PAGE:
Delete
    6. Unlike The Troll, I do not claim to be a lawyer, but a 0.562 second Google search tells me that you're absolutely right - I should be using ™ rather than ©. I'll start doing that henceforth. Thank you kindly.

      Delete
    7. To Anonymous15 July 2015 at 15:34, who wrote:

      "Not to mention that without the advent of mechanical ventilation there would be no death by neurological criteria because death by cardiorespiratory means would soon follow an hypoxic injury. "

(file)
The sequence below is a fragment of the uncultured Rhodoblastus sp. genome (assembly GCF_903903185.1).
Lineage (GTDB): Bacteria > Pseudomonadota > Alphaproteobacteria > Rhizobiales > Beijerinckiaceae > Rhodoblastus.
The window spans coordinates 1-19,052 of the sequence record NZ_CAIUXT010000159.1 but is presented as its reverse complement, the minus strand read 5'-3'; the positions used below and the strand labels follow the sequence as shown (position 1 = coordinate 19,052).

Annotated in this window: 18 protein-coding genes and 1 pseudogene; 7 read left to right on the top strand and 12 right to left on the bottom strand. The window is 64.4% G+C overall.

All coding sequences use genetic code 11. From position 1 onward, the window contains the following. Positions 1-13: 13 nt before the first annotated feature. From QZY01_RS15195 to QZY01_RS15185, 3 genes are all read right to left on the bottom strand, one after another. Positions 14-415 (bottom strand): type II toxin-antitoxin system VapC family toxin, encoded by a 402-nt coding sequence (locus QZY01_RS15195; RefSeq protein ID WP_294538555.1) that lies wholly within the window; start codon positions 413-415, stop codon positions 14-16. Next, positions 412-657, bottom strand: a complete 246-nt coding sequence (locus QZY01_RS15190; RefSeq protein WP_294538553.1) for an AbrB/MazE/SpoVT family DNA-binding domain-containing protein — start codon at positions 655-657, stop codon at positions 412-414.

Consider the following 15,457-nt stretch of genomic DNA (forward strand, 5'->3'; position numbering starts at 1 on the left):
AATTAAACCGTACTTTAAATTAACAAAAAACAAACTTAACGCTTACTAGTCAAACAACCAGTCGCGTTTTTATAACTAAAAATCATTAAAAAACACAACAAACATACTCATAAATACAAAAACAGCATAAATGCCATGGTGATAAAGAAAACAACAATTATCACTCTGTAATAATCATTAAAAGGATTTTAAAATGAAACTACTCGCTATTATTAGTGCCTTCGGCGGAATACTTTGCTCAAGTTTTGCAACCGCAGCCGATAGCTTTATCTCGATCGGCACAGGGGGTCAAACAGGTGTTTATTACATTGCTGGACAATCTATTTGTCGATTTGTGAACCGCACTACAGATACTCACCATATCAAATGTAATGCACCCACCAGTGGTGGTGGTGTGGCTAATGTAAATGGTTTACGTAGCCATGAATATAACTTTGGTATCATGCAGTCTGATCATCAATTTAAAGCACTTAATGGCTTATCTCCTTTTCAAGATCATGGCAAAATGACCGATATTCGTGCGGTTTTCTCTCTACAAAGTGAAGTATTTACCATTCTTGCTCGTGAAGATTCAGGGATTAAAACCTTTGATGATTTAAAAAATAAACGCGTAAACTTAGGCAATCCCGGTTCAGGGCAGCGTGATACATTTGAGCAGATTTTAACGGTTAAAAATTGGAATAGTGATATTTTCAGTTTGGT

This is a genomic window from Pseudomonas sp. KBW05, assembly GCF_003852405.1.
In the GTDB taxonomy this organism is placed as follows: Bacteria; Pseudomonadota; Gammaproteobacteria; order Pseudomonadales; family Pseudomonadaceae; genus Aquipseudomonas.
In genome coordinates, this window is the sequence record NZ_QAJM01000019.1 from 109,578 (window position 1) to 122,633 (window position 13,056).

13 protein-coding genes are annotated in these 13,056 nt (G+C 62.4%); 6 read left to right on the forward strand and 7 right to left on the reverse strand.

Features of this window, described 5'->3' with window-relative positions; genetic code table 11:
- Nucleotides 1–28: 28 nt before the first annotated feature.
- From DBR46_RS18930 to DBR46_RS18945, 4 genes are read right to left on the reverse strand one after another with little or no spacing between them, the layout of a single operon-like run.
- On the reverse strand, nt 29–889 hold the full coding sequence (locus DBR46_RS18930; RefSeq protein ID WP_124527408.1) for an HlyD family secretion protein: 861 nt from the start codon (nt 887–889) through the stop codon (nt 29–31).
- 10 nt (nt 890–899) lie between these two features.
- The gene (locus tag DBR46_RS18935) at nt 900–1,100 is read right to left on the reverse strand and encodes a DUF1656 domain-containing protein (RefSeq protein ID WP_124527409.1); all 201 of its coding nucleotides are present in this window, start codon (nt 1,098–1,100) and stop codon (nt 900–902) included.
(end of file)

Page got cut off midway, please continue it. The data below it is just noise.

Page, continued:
Exactly! That's one of the points made by Dr. Calixto and his team in the article I mentioned yesterday. The concept of "death by neurological criteria" evolved because of advances in medical intensive care, which gave us the technology to keep various body processes going, even when the parts of the body that would normally control these functions had failed. For thousands of years, humankind had pretty much universally accepted the fact that a person was dead once the heart had stopped beating, so blood circulation and breathing stopped too. But the line between "dead" and "alive" started getting blurred, once we had machines that could keep the lungs breathing and the heart beating, and medications that could keep other body processes regulated to some extent, even when the brain that usually controlled these processes had been irrecoverably damaged. Both medical professionals *and* their patients (and patient families) were then faced with the challenge of figuring out when technology should be used for "life support" towards the goal of achieving some degree of healing and recovery, and when it would be "futile care," if there was no realistic possibility of improvement over time.